Mr Kwamena Ahwoi, Lecturer at the Ghana Institute of Management and Public Administration (GIMPA) has suggested that to ensure accountability, there was the need to empower Metropolitan, Municipal and District Offices of the Commission for Human Rights and Administrative Justice (CHRAJ) to deal with issues within the communities.
He said they must have decision-making powers to deal with complaints at the local level.
Currently the Commission's offices at the local levels only receive complaints which are submitted to the head office in Accra for action.
Mr Ahwoi made the suggestion when answering questions after delivering a lecture on the topic: "Ghana in the last 50 years Decentralisation and Rural Development Efforts."
It is the fourth in the series of forums on development being organized by GIMPA to create a platform for discussion of critical development issues.
Mr Ahwoi said although there were series of accountability systems at the local level such as revocation of mandate and passage of vote of no confidence in Metropolitan, Municipal and District Chief Executives they were seldom used by assembly members.
He questioned the basis on which people usually called on the President to sack Metropolitan, Municipal and District Chief Executives, when assembly members had the authority to sack a non-performing MMDCE by passing a vote of no confidence through a two-third majority.
Mr Ahwoi said to ensure the success of decentralisation it was important to have inst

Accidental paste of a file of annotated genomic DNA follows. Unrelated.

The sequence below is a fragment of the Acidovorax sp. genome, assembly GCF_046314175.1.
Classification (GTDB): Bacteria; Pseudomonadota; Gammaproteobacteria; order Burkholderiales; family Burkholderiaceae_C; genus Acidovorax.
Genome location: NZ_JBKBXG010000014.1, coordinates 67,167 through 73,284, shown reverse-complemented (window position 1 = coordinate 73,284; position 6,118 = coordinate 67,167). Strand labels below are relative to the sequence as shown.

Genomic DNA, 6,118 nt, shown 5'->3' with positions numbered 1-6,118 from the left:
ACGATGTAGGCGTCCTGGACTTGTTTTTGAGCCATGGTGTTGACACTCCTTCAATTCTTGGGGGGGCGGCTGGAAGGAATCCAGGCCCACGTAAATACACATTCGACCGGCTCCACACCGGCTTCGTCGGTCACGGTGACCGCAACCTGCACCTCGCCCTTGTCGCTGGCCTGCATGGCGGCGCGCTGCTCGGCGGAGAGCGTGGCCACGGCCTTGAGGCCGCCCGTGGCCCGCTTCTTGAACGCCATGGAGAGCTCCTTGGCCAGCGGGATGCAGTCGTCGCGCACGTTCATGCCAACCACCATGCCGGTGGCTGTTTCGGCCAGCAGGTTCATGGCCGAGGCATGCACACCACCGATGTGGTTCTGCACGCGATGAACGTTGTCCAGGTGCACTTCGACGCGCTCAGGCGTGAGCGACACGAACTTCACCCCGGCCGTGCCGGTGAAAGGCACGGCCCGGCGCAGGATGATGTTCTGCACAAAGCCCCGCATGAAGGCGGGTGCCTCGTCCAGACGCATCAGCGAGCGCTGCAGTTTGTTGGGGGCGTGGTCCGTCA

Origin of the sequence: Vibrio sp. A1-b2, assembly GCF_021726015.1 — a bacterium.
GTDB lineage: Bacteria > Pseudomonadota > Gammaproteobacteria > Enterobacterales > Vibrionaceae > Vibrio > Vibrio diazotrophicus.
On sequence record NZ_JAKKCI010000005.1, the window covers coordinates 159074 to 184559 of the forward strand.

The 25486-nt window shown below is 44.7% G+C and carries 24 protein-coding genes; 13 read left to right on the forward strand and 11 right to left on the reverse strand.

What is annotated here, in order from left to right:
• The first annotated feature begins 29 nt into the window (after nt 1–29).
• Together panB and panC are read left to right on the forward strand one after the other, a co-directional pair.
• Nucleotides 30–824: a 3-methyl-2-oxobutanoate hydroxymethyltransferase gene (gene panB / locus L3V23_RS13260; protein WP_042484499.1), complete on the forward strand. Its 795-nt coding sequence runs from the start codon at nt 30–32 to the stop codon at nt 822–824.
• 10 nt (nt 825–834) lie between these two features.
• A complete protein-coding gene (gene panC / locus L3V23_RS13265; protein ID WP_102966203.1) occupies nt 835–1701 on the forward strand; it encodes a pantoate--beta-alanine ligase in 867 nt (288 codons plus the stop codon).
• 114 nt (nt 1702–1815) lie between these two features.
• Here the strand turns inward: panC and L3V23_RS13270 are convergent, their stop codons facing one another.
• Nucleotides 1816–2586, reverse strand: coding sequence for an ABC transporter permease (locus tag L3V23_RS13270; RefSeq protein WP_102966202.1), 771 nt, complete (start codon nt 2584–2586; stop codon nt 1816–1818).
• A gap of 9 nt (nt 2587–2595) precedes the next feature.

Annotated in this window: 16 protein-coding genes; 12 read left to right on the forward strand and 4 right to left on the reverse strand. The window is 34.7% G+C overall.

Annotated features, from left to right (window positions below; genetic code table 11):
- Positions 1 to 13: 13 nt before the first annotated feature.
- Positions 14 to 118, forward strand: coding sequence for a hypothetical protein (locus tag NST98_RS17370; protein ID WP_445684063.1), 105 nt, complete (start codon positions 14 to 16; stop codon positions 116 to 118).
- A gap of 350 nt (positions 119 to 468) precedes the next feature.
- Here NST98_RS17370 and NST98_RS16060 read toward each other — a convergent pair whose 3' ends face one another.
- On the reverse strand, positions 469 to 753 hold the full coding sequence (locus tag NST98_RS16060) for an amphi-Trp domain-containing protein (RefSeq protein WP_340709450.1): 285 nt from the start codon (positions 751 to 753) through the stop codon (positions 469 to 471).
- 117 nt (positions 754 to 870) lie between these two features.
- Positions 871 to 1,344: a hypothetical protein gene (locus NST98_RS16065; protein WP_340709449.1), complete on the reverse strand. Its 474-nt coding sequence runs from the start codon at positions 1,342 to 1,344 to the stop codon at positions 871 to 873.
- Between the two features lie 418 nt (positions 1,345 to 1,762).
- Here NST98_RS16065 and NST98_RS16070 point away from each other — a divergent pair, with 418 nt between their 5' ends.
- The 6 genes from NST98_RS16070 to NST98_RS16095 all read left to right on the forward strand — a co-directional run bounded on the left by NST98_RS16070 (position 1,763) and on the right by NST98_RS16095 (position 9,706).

He said an essential pillar for the success of decentralisation was to get the people involved in development and not to impose projects on them.
In addition, Mr Ahwoi said it was important not to decentralize to non-democratic structures of local government since this could strangle the process of development.
He noted that although progress had been made in efforts at decentralization, five recent important legislations enacted seemed to have reversed some of the advances that were being made.
Mr Ahwoi said the Local Government Service Act 2003, Act 656, virtually re-centralised local government administration, the finance and budget systems of the assemblies while taking out education and health from the list of decentralized sectors.
He said others were the Financial Administration Act, 2003, Act 654, Internal Audit Agency Act 2003, Act 658, Public Procurement Act 2003, Act 663 and the Internal Revenue (Registration of Business) Act 2005, Act 684, which needed a critical review to ensure effective decentralisation at the local levels which all tilt supervision to the central.
However, he said despite this, the broad framework of decentralization contained in the constitution had remained the major framework being used to deliver rural development.